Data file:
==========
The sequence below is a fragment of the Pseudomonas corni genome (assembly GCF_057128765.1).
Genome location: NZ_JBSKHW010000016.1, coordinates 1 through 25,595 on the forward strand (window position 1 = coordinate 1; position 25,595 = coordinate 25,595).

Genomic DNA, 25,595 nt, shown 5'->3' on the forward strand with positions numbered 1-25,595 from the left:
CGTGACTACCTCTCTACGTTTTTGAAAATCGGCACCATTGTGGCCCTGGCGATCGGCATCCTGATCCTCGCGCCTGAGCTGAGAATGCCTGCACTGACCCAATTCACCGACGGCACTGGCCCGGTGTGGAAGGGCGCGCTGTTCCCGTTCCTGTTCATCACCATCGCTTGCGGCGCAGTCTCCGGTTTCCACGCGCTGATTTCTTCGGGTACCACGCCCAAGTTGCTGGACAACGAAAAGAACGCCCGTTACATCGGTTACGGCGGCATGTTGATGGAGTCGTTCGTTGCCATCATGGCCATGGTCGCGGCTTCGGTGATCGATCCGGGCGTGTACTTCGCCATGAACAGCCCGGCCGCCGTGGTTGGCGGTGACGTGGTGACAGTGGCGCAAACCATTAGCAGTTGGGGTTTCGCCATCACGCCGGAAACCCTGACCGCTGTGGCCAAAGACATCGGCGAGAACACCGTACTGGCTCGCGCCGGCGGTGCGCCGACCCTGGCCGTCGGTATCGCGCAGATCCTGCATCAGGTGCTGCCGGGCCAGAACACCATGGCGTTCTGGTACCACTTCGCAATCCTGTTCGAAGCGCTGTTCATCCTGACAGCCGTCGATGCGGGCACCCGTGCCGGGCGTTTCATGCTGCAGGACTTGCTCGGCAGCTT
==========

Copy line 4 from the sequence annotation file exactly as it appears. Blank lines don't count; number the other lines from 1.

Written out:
CGTGACTACCTCTCTACGTTTTTGAAAATCGGCACCATTGTGGCCCTGGCGATCGGCATCCTGATCCTCGCGCCTGAGCTGAGAATGCCTGCACTGACCCAATTCACCGACGGCACTGGCCCGGTGTGGAAGGGCGCGCTGTTCCCGTTCCTGTTCATCACCATCGCTTGCGGCGCAGTCTCCGGTTTCCACGCGCTGATTTCTTCGGGTACCACGCCCAAGTTGCTGGACAACGAAAAGAACGCCCGTTACATCGGTTACGGCGGCATGTTGATGGAGTCGTTCGTTGCCATCATGGCCATGGTCGCGGCTTCGGTGATCGATCCGGGCGTGTACTTCGCCATGAACAGCCCGGCCGCCGTGGTTGGCGGTGACGTGGTGACAGTGGCGCAAACCATTAGCAGTTGGGGTTTCGCCATCACGCCGGAAACCCTGACCGCTGTGGCCAAAGACATCGGCGAGAACACCGTACTGGCTCGCGCCGGCGGTGCGCCGACCCTGGCCGTCGGTATCGCGCAGATCCTGCATCAGGTGCTGCCGGGCCAGAACACCATGGCGTTCTGGTACCACTTCGCAATCCTGTTCGAAGCGCTGTTCATCCTGACAGCCGTCGATGCGGGCACCCGTGCCGGGCGTTTCATGCTGCAGGACTTGCTCGGCAGCTT